Quirky collection of animal sculptures from Northumberland garden finds new home at Scottish castle
More than 200 concrete animal sculptures have been saved for posterity thanks to an auction battle to find them a new home.
The zoological garden menagerie made decades ago by a father for his disabled son in Branxton, near Wooler, has made the short journey across the border to Ayton Castle.
The collection includes everything from giraffes, rhinos, a panda and birds to Winston Churchill and Lawrence of Arabia.
They were snapped up for £20,000 at Hansons Auctioneers in Derbyshire.
Ayton Castle co-owner Brian Parsons said: “I found out about the sculptures two years ago from a carpenter on the castle’s estate.
"I visited the garden and thought it would be good to acquire them if the opportunity arose. We’re very excited and delighted the animals are coming to us.
“We will look after them and it will enhance our offering which includes a new narrow-gauge railway.
"Due to the work involved in repairing, refreshing and installing the statues in our woodland area, they won’t be available to view until sometime next year. The seller will be very welcome to visit us when they’re in place.”
The sale was a dream result for previous owner, Samantha Brattisani, 47.
Due to ill health, she put the sculptures up for auction in a bid to save them. The land – and animals – had to be cleared to make the garden accessible for her.
“I burst into tears at the end of the auction,” she admitted. “I watched the sale live online. It was an emotional moment for me because I never wanted to part with the animals but, due to health issues, I had no choice.
“I’m so pleased the sculptures are going to a good home. I’m happy they’ll be maintained and I’m happy they’ll bring pleasure to people for years to come.”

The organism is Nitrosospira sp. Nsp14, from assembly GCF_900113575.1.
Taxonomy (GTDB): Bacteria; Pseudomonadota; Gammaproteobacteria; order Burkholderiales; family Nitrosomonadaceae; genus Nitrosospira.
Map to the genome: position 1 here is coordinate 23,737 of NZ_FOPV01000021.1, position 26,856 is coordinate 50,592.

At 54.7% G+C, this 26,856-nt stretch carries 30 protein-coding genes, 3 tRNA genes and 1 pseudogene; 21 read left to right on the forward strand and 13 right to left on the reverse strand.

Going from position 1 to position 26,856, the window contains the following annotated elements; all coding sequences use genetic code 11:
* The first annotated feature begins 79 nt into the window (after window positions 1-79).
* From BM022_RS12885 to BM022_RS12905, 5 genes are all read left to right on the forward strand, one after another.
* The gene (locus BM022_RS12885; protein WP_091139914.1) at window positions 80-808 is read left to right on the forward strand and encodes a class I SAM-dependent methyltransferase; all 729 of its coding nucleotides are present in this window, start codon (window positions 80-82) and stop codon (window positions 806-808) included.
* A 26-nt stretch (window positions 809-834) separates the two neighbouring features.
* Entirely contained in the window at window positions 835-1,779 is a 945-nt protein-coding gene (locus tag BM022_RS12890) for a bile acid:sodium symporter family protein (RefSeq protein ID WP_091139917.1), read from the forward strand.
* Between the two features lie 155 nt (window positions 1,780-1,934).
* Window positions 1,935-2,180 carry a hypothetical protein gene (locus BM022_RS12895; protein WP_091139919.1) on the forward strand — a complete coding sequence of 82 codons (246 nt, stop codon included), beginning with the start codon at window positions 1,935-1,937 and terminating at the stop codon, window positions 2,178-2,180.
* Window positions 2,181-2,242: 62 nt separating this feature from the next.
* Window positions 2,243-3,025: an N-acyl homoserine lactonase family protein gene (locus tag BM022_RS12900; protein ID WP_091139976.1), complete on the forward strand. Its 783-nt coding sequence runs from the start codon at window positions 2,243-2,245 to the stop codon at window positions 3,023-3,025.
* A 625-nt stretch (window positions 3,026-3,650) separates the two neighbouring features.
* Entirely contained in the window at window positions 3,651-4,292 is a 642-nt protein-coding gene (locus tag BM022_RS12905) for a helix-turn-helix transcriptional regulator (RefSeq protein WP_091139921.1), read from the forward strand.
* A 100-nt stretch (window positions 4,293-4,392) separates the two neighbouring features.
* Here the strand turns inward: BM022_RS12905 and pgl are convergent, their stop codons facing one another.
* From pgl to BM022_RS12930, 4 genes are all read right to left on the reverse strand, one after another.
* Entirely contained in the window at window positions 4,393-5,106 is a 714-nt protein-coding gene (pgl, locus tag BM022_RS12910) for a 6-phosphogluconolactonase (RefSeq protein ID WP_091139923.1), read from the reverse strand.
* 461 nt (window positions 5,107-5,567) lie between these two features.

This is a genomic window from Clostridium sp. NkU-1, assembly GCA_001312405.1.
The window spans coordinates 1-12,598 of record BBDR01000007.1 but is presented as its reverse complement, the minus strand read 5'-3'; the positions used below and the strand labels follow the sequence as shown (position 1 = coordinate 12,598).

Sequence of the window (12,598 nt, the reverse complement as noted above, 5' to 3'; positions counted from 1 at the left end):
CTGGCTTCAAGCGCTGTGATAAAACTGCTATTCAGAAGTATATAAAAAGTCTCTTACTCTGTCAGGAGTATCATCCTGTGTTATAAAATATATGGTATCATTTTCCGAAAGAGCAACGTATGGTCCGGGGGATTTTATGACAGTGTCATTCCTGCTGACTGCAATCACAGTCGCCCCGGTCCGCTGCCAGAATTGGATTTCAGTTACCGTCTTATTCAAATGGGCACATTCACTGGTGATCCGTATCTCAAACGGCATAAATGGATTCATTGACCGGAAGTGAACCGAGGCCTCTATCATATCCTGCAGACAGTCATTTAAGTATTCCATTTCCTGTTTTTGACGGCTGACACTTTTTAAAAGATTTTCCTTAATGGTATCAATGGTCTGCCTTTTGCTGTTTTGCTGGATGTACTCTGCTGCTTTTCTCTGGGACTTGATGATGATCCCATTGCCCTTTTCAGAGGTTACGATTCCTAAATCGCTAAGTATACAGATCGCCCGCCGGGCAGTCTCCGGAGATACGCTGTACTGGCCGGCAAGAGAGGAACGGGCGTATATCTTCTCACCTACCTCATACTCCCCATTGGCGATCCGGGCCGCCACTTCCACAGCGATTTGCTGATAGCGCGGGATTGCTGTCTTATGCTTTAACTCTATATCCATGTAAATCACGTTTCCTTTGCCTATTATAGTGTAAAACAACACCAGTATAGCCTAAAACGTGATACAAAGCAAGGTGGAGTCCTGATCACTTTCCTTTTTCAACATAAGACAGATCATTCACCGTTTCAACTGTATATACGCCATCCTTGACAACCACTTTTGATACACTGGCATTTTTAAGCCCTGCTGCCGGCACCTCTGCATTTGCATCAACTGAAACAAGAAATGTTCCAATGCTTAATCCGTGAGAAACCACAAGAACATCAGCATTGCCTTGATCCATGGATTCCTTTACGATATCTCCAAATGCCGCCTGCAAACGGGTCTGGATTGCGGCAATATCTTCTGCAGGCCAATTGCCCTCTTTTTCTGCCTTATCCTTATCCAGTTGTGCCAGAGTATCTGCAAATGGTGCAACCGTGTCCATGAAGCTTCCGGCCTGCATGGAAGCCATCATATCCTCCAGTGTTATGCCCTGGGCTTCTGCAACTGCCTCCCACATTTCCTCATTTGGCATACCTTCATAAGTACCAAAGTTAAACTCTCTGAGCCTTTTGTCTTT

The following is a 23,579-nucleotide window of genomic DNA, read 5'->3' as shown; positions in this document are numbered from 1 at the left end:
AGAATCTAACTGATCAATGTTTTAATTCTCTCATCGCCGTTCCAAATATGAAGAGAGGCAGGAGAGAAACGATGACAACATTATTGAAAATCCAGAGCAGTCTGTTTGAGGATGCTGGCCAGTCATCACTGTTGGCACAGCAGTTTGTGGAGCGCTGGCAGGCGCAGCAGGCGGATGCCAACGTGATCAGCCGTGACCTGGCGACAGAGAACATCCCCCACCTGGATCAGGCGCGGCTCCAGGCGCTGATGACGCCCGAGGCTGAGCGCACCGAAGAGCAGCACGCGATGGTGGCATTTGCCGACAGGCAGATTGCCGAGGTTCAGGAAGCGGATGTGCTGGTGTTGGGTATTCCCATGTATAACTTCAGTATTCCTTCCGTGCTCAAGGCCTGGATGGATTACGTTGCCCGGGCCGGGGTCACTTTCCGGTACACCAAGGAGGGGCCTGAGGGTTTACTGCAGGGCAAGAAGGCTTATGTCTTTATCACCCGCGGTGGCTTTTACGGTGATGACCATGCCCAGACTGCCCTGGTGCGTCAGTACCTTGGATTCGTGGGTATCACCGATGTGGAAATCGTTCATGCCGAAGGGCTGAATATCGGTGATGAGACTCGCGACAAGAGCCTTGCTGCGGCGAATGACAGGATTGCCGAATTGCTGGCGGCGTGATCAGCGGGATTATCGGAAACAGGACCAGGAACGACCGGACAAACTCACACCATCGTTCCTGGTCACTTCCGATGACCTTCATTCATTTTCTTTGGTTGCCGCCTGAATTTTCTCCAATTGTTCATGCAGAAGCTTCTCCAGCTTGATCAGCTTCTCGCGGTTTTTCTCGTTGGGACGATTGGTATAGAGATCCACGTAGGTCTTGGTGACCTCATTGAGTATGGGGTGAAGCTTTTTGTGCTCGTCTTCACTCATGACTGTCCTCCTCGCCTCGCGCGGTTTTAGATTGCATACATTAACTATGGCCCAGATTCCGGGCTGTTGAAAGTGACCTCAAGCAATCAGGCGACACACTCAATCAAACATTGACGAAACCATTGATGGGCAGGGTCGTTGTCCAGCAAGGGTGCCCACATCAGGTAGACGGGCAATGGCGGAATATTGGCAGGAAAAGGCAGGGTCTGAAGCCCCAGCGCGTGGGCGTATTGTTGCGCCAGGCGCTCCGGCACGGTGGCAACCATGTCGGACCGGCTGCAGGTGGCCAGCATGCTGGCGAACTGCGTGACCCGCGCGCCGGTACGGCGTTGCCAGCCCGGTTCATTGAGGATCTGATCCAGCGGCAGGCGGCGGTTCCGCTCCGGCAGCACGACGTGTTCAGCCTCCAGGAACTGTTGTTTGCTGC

Rik Alexander, the auctioneer who managed the sale on behalf of Hansons, said: “I can’t think of a better place for the animal menagerie to go.”
The zoological garden was created in the 1930s and 40s by Samantha’s great uncle John Fairnington for his disabled son, Edwin.
She said: “My great uncle made the animals to get Edwin to go into the garden – and it worked. He loved it. I remember seeing it for the first time when I was three and being enthralled by it.
“Over the years, thousands of people have visited the garden. It became a popular tourist attraction.
"We’ve had busloads of school children, people who returned year after year, even Alan Titchmarsh.”
The project launched with a life-size panda. Eventually there were 75 large statues, each fashioned out of concrete on a base of rubbish-filled wire netting, and nearly 150 smaller sculptures.
Edwin explored his strangely fascinating garden until he died at the age of 36. John died in 1981 at the age of 98 content in the knowledge he’d done his best for Edwin.
Being a religious and charitable man, John left his house and garden to Oxfam.
However, Samantha’s grandad bought it back because it was so important to the family.